Everyone already know about checking the specific gravity of the cells and topping up the electrolyte with distilled water not tap water but there are additional things related to good care and maintenance.
In addition some people are now using AGM or GEL batteries. This completely changes battery and maintenance procedures. With the batteries being sealed it is no longer possible to check specific gravity.
Several reasons justify use of these sealed, spill proof batteries.
Transportation regulations make transport of the traditional acid filled lead batteries more difficult because they are classed as hazardous material. No such restriction exists for AGM. This makes it possible to ship them to places carriers like UPS would not otherwise consider.
AGM batteries have less self-discharge and do not sulfate as quickly. This makes them attractive for applications where prolonged periods of inactivity are regularly encountered. Vacation cabins may have a solar panel on the roof but in the absence of an occupant, who removes snow from the panel in winter times? The result could mean long periods between full recharge sessions.
Sulfation is most likely to be a problem under circumstances of intermittent use and periods of sitting partially discharged. Lead sulfation is the normal result of converting sulphuric acid and lead into a current flow.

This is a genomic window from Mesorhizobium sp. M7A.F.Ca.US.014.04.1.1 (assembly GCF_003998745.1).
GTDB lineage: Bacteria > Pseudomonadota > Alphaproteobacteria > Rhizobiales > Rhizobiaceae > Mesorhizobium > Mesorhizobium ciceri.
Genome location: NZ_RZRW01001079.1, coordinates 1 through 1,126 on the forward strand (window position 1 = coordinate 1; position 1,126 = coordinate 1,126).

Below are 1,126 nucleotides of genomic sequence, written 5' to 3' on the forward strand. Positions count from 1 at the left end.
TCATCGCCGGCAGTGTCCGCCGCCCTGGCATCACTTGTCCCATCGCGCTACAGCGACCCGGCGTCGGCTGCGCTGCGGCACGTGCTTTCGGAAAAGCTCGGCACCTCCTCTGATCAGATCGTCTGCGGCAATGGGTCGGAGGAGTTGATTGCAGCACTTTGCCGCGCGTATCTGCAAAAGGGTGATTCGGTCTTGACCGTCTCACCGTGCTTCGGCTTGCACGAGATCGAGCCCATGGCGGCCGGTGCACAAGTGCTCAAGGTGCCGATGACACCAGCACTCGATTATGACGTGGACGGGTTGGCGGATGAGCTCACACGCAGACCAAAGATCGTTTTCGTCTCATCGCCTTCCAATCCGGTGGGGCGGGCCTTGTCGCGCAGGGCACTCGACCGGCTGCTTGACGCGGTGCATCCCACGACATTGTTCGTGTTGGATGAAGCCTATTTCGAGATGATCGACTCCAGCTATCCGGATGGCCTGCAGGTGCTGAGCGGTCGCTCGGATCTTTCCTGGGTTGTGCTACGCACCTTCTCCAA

Although every user manual clearly states to recharge a battery immediately after use how many people actually pays heed to this.
They will partially discharge a battery, and then leave it sitting because they have not discharged it fully. I have to confess I am guilty as the next person. The usual excuse being the battery will be used again real soon and we all know it can be destructive to leave a charger permanently attached and running. The rationale being the battery goes back on the charger right after we fully discharge it. Trouble is, that never seems to happen.
Now we have an expensive battery sitting they’re slowly deteriorating and loosing its capacity.
Apart from constant vigilance and care there are some other things you can do. Products called desulfators are available. These are electronic pulsers that soften the accumulated lead sulfate so that it will revert back to sulphuric acid and lead oxide when a charge current is run through it.
As electrons are withdrawn from a battery lead sulfate forms as part of the process. This sulfate is initially soft but begins to harden over time. A close analogy is thick mud splashed in the vehicle. When it is fresh and wet rain or a regular garden hose can easily rinse it off. As it dries and hardens it becomes more difficult to remove. Leave it baking in the sun for a week and you need a pressure washer to remove it.
Sometimes thick encrustations are even difficult to remove with a pressure washer requiring several tries to remove it.
Lead sulfate is similar. In this case the electrical voltage is the pressure and the volume of water is the current.